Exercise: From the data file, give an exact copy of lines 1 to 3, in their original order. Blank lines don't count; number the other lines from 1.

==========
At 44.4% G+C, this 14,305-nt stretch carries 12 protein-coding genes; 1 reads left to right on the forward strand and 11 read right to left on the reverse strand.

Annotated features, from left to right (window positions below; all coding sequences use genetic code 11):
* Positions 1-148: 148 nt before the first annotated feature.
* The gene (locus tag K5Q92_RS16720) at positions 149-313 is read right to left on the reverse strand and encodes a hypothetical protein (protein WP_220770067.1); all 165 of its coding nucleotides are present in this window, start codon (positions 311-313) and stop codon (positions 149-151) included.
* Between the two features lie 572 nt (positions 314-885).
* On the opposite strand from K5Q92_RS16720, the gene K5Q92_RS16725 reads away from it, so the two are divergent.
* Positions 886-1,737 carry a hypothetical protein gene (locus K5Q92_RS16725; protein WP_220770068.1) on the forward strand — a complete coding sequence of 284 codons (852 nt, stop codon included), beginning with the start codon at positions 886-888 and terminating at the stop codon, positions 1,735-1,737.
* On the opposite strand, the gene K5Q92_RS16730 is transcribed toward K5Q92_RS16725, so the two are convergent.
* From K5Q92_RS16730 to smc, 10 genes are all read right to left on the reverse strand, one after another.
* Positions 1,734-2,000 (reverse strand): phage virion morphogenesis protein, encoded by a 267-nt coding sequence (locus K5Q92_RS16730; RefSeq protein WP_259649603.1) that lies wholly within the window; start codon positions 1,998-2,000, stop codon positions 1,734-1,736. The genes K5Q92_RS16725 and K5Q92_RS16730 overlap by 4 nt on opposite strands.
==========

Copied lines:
At 44.4% G+C, this 14,305-nt stretch carries 12 protein-coding genes; 1 reads left to right on the forward strand and 11 read right to left on the reverse strand.

Annotated features, from left to right (window positions below; all coding sequences use genetic code 11):
* Positions 1-148: 148 nt before the first annotated feature.